Ukrainian prisoners of war ‘held captive and tortured’ inside Russian prison

Former Ukrainian captives have revealed horrifying details of their time as captives in Russian prisons where they say they were subject to torture, including frequent beatings, stripping and electric shocks.

One Senior lieutenant, Artem Seredniak, was in Russian captivity for four months when he was transferred to Pre-Trial Detention Facility Number Two in the back of a truck. Blindfolded and tied to around 50 other people by their arms, he told the BBC he felt like a “human centipede.” On arrival, their heads were shaved and their clothes were stripped. The officer said: “Hello boys. Do you know where you are? You’ll rot here until the end of your lives.”

A woman cries in Ukraine after fleeing atrocities

A woman cries in Ukraine after fleeing atrocities
Getty Images)

Artem was sent for questioning in just his underwear and with every answer he gave the guards shocked him in his back, groin and neck with an electric stun weapon. Once an officer used a wooden chair to hit him, and “he beat me so much that it broke in parts”, he said. The testimonies were gathered by the BBC during a weeks-long investigation and confirm a consistent pattern of extreme violence and ill-treatment at the facility. It is just one of the locations where Ukrainian prisoners of war have been held in Russia.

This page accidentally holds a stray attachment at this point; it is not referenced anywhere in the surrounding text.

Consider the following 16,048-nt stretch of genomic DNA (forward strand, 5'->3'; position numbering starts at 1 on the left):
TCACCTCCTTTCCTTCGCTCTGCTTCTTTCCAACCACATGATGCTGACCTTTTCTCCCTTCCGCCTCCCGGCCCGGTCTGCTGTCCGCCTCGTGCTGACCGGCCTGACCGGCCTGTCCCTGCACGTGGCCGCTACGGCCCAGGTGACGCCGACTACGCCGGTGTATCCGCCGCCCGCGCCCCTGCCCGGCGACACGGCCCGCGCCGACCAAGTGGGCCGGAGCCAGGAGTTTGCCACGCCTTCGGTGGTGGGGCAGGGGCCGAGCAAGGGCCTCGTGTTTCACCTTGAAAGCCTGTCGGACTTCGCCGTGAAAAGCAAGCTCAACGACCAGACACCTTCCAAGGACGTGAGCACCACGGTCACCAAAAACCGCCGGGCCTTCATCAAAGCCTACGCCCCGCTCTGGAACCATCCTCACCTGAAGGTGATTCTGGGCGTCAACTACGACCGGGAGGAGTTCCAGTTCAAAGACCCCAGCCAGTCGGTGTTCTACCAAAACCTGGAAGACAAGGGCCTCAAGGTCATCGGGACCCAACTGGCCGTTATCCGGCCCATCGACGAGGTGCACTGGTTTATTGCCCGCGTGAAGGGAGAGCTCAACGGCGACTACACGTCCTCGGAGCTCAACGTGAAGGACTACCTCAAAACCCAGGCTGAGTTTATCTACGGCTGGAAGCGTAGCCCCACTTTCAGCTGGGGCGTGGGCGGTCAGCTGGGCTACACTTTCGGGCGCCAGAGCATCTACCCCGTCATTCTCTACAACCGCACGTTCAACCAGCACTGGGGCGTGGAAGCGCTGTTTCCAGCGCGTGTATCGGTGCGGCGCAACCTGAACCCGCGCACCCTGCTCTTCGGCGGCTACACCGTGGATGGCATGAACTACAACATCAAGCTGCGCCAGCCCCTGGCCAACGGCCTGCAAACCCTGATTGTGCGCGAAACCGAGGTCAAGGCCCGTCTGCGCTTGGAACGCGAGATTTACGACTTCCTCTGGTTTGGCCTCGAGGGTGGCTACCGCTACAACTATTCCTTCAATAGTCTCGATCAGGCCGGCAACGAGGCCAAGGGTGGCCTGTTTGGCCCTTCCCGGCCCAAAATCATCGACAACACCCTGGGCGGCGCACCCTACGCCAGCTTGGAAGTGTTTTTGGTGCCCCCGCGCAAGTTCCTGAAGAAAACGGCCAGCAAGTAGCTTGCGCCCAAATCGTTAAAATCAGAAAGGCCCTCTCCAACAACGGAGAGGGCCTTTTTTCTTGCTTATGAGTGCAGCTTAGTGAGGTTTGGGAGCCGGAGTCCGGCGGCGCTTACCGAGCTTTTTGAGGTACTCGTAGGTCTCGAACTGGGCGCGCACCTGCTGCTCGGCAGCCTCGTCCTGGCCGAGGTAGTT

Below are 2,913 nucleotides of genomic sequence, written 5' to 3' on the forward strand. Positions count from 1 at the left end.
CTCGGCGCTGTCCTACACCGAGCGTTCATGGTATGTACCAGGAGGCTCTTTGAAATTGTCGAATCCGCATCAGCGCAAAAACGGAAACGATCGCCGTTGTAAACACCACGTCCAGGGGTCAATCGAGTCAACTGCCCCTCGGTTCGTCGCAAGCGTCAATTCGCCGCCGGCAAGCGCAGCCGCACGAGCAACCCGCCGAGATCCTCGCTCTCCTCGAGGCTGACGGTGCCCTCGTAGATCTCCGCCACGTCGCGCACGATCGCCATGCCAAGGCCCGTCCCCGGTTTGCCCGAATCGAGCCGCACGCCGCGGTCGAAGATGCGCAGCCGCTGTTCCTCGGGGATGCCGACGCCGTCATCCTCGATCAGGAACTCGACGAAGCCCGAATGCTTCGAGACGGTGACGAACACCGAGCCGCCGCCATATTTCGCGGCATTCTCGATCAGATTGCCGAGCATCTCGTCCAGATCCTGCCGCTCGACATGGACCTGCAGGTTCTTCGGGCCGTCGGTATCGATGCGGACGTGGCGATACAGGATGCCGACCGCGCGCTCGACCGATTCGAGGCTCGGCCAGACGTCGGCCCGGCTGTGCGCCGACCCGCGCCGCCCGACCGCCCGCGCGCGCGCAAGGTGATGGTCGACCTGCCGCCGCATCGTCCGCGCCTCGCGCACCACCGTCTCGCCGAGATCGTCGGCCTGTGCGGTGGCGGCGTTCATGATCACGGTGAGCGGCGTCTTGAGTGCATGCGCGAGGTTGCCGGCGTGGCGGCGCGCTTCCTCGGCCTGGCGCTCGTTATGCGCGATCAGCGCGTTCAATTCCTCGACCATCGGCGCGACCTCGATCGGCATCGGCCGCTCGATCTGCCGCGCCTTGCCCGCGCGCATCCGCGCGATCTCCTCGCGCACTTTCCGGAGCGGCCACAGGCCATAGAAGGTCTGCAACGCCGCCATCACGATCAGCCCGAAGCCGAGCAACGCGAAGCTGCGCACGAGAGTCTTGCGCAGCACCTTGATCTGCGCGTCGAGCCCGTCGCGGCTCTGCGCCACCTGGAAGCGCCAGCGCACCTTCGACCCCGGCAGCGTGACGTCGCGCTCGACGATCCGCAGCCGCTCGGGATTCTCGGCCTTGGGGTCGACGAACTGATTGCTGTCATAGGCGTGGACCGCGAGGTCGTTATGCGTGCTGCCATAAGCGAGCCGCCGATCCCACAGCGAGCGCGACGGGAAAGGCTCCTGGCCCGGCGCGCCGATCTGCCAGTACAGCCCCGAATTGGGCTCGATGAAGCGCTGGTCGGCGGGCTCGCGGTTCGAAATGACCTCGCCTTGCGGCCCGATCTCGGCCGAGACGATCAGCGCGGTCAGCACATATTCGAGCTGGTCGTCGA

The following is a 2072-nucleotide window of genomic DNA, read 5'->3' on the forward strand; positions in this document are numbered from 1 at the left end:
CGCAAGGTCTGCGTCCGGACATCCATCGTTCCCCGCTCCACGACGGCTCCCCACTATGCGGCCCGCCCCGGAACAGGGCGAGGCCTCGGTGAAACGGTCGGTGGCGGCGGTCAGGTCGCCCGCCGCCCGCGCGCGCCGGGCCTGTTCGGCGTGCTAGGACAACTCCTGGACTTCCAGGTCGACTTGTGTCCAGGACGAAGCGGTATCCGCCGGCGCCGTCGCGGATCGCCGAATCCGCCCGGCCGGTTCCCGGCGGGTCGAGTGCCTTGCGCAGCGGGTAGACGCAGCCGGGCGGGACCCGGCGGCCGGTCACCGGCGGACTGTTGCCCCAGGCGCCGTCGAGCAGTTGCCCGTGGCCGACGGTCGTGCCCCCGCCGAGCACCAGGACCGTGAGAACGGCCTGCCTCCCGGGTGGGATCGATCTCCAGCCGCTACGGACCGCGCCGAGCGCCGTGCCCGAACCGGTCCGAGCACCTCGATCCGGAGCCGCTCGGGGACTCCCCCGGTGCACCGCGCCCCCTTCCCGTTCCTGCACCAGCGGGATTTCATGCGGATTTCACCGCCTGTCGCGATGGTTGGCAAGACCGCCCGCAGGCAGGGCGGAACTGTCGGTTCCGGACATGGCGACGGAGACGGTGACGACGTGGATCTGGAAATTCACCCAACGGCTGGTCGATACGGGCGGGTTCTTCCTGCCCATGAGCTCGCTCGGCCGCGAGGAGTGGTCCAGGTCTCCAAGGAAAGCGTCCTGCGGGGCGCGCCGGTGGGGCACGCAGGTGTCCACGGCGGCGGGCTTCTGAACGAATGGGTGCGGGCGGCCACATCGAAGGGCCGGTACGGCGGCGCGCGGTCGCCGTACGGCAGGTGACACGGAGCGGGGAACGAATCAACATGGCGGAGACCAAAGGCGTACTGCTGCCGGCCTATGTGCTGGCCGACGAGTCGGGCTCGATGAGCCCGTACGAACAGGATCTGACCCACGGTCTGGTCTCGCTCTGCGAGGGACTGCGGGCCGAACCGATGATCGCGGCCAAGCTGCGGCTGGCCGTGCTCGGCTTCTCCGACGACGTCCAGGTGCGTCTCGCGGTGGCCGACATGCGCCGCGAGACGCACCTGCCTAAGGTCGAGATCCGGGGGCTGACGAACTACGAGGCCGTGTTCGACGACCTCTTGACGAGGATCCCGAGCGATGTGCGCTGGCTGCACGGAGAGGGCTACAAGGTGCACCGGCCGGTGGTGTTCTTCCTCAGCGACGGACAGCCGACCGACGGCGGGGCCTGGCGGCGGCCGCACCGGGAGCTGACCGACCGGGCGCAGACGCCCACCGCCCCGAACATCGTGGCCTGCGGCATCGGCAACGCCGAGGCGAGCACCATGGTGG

Iryna Stohnii, a 36-year-old senior combat medic, described the detainees as “constantly malnourished”. She said they were not fed or allowed to go outside. Iryna said she and other female detainees were “dragged by the hair” and others said they were ordered to strip naked in front of male staff who then sometimes made grotesque comments about their bodies. The BBC reports that Iryna cried during her interview and she said: “Only devils live and work” at Taganrog. After her release, she had to have surgery to remove bands of scar tissue between organs that were caused by trauma.

Another detainee, 40-year-old Sergeant Major Artem Dyblenko, overheard the guards talking about playing football with the captives and was intrigued and confused as he had seen no games. He told the BBC: “What I didn’t know was that we would be the ball. There were constant kicks. You did feel like a football.”

In March, a report by the Office of the United Nations High Commissioner for Human Rights (OHCHR) said Russia had “failed to ensure the humane treatment” of prisoners, with “strong patterns of violations”. The OCHCR’s spokesman Kris Janowski said there was a “long list of bad things that have been done” to the detainees at the facility in Taganrog. The fact that prison was being used to hold captives was, in itself, a breach of international humanitarian law, he said, as they should be kept in specially designated places.

The BBC was been unable to independently verify the claims, but details of the accounts were shared with human rights groups and, when possible, corroborated by other detainees. Russia’s defence ministry did not respond to several requests to comment on the allegations and it has previously denied torturing or mistreating captives.


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